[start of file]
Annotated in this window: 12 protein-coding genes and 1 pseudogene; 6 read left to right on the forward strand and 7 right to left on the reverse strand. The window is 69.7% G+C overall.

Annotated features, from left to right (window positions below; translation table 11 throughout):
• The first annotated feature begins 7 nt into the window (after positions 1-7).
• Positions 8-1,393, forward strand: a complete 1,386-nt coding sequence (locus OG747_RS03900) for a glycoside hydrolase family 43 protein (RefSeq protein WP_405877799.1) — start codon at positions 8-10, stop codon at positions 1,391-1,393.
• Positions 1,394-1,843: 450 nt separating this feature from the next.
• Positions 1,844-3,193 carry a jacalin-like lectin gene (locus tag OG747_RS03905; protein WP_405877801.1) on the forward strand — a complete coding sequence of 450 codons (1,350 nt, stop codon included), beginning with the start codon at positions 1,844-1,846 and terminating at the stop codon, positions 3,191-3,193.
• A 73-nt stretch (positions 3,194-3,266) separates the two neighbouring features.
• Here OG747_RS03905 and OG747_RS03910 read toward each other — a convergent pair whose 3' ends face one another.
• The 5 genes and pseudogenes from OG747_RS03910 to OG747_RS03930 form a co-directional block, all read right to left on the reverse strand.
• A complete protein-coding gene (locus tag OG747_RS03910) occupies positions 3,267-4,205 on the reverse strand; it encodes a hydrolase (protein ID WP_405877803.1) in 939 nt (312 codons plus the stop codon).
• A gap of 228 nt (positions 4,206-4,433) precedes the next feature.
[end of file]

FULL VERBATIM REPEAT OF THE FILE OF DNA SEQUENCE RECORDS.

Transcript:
Annotated in this window: 12 protein-coding genes and 1 pseudogene; 6 read left to right on the forward strand and 7 right to left on the reverse strand. The window is 69.7% G+C overall.

Annotated features, from left to right (window positions below; translation table 11 throughout):
• The first annotated feature begins 7 nt into the window (after positions 1-7).
• Positions 8-1,393, forward strand: a complete 1,386-nt coding sequence (locus OG747_RS03900) for a glycoside hydrolase family 43 protein (RefSeq protein WP_405877799.1) — start codon at positions 8-10, stop codon at positions 1,391-1,393.
• Positions 1,394-1,843: 450 nt separating this feature from the next.
• Positions 1,844-3,193 carry a jacalin-like lectin gene (locus tag OG747_RS03905; protein WP_405877801.1) on the forward strand — a complete coding sequence of 450 codons (1,350 nt, stop codon included), beginning with the start codon at positions 1,844-1,846 and terminating at the stop codon, positions 3,191-3,193.
• A 73-nt stretch (positions 3,194-3,266) separates the two neighbouring features.
• Here OG747_RS03905 and OG747_RS03910 read toward each other — a convergent pair whose 3' ends face one another.
• The 5 genes and pseudogenes from OG747_RS03910 to OG747_RS03930 form a co-directional block, all read right to left on the reverse strand.
• A complete protein-coding gene (locus tag OG747_RS03910) occupies positions 3,267-4,205 on the reverse strand; it encodes a hydrolase (protein ID WP_405877803.1) in 939 nt (312 codons plus the stop codon).
• A gap of 228 nt (positions 4,206-4,433) precedes the next feature.